Letting in women, too
SINCE prehistoric days men have used clubs to defend themselves. In the beginning they made them out of wood and hit things with them, and then, when life became more civilized, they made them out of walls and floors and leather armchairs, and went and hid in them. Most of the big London clubs started out as coffeehouses in the 18th century. These were ostensibly public establishments, but so many literary lights, so many Boswells, Drydens, Addisons, and Popes favored them, that the ordinary man in the street became shy and stayed away. So the coffeehouse keepers, anxious about their dwindling trade, set aside a room for the eggheads, and from there it was an easy step to the formation of a club.
Although nowadays few men pretend they are going to their clubs to read literary masterpieces out loud to fellow members, they still insist, if pressed, that they meet all sorts of incredibly intelligent people there and that the interchange of ideas is so stimulating they feel like giants refreshed when they return home.
We women, although incredibly silly, as everybody knows, do not believe this for a minute. Walking down, or indeed up, St. James's Street, we have no great faith in the ideas born of those bald heads we see nodding in the windows of their elite meetinghouses. We have no illusions.
We have to face the fact that men join clubs for the sole purpose of getting away from us. That they should want to do this does, of course, defeat our comprehension, for are we not all admirable, attractive, wise, beautiful? Utterly certain that we are, it is a constant source of wonder and irritation to us that our men should wish to absent themselves so frequently from the hearth.
The trouble lies, one supposes, in the fact that at home a man always seems to be in a minority. However many sons he may have, the general impression is that he is hemmed in by women telling him to wipe his muddy shoes and to keep his greasy head off the backs of chairs. At a club he knows that, short of a revolution, no woman can penetrate into the holy of holies.
Did I say can? I meant could. For a few years ago many of the barriers started to come down, and women could be seen actually crossing the sacred thresholds on alternate Wednesdays or on the third Saturday in the month. Quite a few of these bastions of masculine apartheid found they could no longer make the proverbial ends meet without slicing off a portion of their premises for the use of members and their ``ladies''; and although women's lib claimed this as a victory over prejudice, the sad truth is that it was obvious to all but the most wishful thinker that if there had been any choice in the matter we should still be barred the gate.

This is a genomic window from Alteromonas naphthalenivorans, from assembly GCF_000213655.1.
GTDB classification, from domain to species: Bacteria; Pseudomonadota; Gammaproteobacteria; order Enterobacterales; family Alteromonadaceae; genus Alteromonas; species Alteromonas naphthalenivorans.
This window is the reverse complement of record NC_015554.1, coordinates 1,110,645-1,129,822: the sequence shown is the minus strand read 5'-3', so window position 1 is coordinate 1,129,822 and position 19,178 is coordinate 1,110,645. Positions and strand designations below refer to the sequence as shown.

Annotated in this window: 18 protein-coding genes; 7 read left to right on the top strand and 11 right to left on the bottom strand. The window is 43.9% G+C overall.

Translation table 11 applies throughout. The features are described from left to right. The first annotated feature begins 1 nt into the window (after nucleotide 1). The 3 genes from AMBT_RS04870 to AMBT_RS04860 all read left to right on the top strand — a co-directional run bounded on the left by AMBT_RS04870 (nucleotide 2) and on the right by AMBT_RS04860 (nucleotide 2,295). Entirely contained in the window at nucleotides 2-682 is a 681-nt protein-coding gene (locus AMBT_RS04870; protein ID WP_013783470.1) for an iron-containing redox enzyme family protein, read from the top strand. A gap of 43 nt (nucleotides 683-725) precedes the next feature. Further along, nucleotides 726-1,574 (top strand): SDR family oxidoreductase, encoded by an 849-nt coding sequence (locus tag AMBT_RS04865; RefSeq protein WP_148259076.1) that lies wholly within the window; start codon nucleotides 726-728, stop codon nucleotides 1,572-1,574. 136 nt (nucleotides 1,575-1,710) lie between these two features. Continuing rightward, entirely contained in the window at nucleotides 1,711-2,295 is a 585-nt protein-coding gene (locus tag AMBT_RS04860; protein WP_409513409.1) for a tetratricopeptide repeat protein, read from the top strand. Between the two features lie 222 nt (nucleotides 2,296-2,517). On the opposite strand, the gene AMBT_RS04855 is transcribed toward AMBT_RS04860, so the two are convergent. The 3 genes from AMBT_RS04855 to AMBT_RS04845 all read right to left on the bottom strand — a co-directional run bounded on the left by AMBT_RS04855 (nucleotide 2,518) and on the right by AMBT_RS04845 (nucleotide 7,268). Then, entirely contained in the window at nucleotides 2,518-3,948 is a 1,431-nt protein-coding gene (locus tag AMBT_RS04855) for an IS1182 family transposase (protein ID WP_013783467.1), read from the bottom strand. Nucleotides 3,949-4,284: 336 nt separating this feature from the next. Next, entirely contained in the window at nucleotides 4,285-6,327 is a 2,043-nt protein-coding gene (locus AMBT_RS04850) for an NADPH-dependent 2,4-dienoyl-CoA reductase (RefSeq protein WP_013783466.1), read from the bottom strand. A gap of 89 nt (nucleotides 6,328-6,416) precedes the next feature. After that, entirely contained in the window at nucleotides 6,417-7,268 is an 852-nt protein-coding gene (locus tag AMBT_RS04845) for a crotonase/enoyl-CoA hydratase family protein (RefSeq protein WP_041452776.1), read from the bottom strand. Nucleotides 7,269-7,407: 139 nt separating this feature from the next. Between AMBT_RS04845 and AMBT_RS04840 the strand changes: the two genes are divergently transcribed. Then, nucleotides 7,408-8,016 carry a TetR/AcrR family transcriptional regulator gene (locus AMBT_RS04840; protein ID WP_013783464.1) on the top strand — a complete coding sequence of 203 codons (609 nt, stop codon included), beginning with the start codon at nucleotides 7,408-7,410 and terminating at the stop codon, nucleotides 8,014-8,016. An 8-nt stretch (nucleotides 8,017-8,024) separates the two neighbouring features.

This was made blatantly evident by the rooms allotted us. These were usually the club's hastily converted basements, chilly, dark, and looking onto blank walls. To reach them we teetered down steep stone steps and in by the back door, our member escorts, who were giving us lunch there, coming in by the front door and strolling through the beautiful rooms designed by Robert Adam or the Wyatt brothers to join us.
Still, we did not complain. We were at least on the premises, and who knows but that in a decade or two we might worm our way from the back to the front and might, with our appalled menfolk, be slithering about on those shiny leather chairs under the Van de Veldes and the Hondecoeters, and eating that scrumptious apple tart we heard so much about.
And this is what has happened. The other day I found myself dining in my late father's club, my table being set directly beneath the Zoffany he had bequeathed to this institituion and on which I had not set eyes for 40 years.
So yes, we can claim almost total victory (there are still little pockets of resistance here and there but they will soon be mopped up, no doubt); a 98 percent infiltration into the enemy's camp. Let us, therefore, rejoice exceedingly. Always provided, of course, that we want to consolidate our gains by actually using men's clubs. For what we forget to take into account is the fact that Englishwomen, unlike their cousins across the Atlantic, are not very clubable creatures.
Either because we have long been instilled with the idea that clubs are places where men go to get away from us, or because we are not by nature gregarious, our clubs never seem to prosper. Or at any rate do not look as though they were prospering. The few women's clubs I have visited have always struck me as being solely for the purpose of parking luggage and powdering the nose between journeys, places of expediency rather than pleasure, with each member a stranger to all other members, sitting in a corner waiting for something, usually an aged aunt, to happen.
Even women's luncheon clubs, which start out with the intention of promoting intelligent conversation over a quick plate of Spaghetti Bolognese, have a way of drifting into oblivion, the numbers getting less and less until soon only the founder, the treasurer, and the treasurer's mother are left to bury the corpse.
We are touchingly confident, however, that English men's clubs are different. Perhaps they are. We shall see. They certainly serve delicious rice pudding.